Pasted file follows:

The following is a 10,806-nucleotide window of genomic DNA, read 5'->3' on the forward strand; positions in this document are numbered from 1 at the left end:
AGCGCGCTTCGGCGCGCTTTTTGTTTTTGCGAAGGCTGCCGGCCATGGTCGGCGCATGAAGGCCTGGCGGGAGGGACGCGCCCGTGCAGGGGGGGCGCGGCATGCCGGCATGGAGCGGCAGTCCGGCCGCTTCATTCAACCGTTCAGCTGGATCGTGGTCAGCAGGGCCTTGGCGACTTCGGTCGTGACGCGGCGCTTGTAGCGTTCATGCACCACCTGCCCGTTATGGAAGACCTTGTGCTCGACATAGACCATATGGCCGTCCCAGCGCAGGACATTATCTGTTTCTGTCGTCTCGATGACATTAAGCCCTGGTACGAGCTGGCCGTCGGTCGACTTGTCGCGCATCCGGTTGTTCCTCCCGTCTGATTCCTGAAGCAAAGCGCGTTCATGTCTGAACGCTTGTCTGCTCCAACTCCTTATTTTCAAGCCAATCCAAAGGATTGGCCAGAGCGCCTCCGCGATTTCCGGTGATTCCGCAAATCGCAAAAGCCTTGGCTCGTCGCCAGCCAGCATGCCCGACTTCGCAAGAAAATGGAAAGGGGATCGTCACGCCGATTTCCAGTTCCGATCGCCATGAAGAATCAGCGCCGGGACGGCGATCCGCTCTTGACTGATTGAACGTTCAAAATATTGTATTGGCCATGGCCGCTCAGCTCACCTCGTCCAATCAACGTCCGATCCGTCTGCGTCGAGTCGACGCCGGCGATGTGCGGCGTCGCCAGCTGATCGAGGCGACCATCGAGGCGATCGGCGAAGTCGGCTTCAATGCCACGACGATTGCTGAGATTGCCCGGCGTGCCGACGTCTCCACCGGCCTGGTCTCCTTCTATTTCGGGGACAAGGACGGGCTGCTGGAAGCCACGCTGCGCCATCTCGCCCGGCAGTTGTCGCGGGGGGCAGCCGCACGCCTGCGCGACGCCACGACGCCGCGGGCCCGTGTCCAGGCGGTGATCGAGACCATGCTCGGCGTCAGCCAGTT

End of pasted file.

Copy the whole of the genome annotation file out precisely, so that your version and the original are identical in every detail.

The following is a 10,806-nucleotide window of genomic DNA, read 5'->3' on the forward strand; positions in this document are numbered from 1 at the left end:
AGCGCGCTTCGGCGCGCTTTTTGTTTTTGCGAAGGCTGCCGGCCATGGTCGGCGCATGAAGGCCTGGCGGGAGGGACGCGCCCGTGCAGGGGGGGCGCGGCATGCCGGCATGGAGCGGCAGTCCGGCCGCTTCATTCAACCGTTCAGCTGGATCGTGGTCAGCAGGGCCTTGGCGACTTCGGTCGTGACGCGGCGCTTGTAGCGTTCATGCACCACCTGCCCGTTATGGAAGACCTTGTGCTCGACATAGACCATATGGCCGTCCCAGCGCAGGACATTATCTGTTTCTGTCGTCTCGATGACATTAAGCCCTGGTACGAGCTGGCCGTCGGTCGACTTGTCGCGCATCCGGTTGTTCCTCCCGTCTGATTCCTGAAGCAAAGCGCGTTCATGTCTGAACGCTTGTCTGCTCCAACTCCTTATTTTCAAGCCAATCCAAAGGATTGGCCAGAGCGCCTCCGCGATTTCCGGTGATTCCGCAAATCGCAAAAGCCTTGGCTCGTCGCCAGCCAGCATGCCCGACTTCGCAAGAAAATGGAAAGGGGATCGTCACGCCGATTTCCAGTTCCGATCGCCATGAAGAATCAGCGCCGGGACGGCGATCCGCTCTTGACTGATTGAACGTTCAAAATATTGTATTGGCCATGGCCGCTCAGCTCACCTCGTCCAATCAACGTCCGATCCGTCTGCGTCGAGTCGACGCCGGCGATGTGCGGCGTCGCCAGCTGATCGAGGCGACCATCGAGGCGATCGGCGAAGTCGGCTTCAATGCCACGACGATTGCTGAGATTGCCCGGCGTGCCGACGTCTCCACCGGCCTGGTCTCCTTCTATTTCGGGGACAAGGACGGGCTGCTGGAAGCCACGCTGCGCCATCTCGCCCGGCAGTTGTCGCGGGGGGCAGCCGCACGCCTGCGCGACGCCACGACGCCGCGGGCCCGTGTCCAGGCGGTGATCGAGACCATGCTCGGCGTCAGCCAGTT